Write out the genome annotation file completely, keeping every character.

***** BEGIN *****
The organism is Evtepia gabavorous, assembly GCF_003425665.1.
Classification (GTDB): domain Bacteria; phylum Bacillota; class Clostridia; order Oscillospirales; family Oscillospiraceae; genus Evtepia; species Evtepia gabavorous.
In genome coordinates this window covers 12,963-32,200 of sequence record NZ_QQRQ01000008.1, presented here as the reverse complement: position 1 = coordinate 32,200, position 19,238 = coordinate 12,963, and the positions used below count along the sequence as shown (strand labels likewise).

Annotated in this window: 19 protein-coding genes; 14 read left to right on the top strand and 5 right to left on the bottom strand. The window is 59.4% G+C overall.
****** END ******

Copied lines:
The organism is Evtepia gabavorous, assembly GCF_003425665.1.
Classification (GTDB): domain Bacteria; phylum Bacillota; class Clostridia; order Oscillospirales; family Oscillospiraceae; genus Evtepia; species Evtepia gabavorous.
In genome coordinates this window covers 12,963-32,200 of sequence record NZ_QQRQ01000008.1, presented here as the reverse complement: position 1 = coordinate 32,200, position 19,238 = coordinate 12,963, and the positions used below count along the sequence as shown (strand labels likewise).

Annotated in this window: 19 protein-coding genes; 14 read left to right on the top strand and 5 right to left on the bottom strand. The window is 59.4% G+C overall.